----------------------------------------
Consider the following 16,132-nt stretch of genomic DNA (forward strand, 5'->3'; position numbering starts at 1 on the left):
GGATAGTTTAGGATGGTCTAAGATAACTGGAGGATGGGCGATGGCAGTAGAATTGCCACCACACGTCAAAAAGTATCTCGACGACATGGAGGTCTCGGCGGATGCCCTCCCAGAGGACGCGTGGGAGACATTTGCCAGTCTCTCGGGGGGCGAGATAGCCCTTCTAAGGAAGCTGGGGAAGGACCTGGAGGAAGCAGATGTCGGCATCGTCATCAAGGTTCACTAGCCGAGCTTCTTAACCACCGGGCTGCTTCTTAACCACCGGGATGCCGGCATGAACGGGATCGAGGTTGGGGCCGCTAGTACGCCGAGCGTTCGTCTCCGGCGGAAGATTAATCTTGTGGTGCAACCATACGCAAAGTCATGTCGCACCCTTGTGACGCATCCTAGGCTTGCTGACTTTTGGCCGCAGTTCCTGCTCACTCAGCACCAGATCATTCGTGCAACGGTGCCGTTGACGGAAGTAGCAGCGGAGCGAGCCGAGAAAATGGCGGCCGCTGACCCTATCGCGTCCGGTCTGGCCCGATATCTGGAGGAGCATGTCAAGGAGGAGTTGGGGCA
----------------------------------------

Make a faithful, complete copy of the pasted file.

Consider the following 16,132-nt stretch of genomic DNA (forward strand, 5'->3'; position numbering starts at 1 on the left):
GGATAGTTTAGGATGGTCTAAGATAACTGGAGGATGGGCGATGGCAGTAGAATTGCCACCACACGTCAAAAAGTATCTCGACGACATGGAGGTCTCGGCGGATGCCCTCCCAGAGGACGCGTGGGAGACATTTGCCAGTCTCTCGGGGGGCGAGATAGCCCTTCTAAGGAAGCTGGGGAAGGACCTGGAGGAAGCAGATGTCGGCATCGTCATCAAGGTTCACTAGCCGAGCTTCTTAACCACCGGGCTGCTTCTTAACCACCGGGATGCCGGCATGAACGGGATCGAGGTTGGGGCCGCTAGTACGCCGAGCGTTCGTCTCCGGCGGAAGATTAATCTTGTGGTGCAACCATACGCAAAGTCATGTCGCACCCTTGTGACGCATCCTAGGCTTGCTGACTTTTGGCCGCAGTTCCTGCTCACTCAGCACCAGATCATTCGTGCAACGGTGCCGTTGACGGAAGTAGCAGCGGAGCGAGCCGAGAAAATGGCGGCCGCTGACCCTATCGCGTCCGGTCTGGCCCGATATCTGGAGGAGCATGTCAAGGAGGAGTTGGGGCA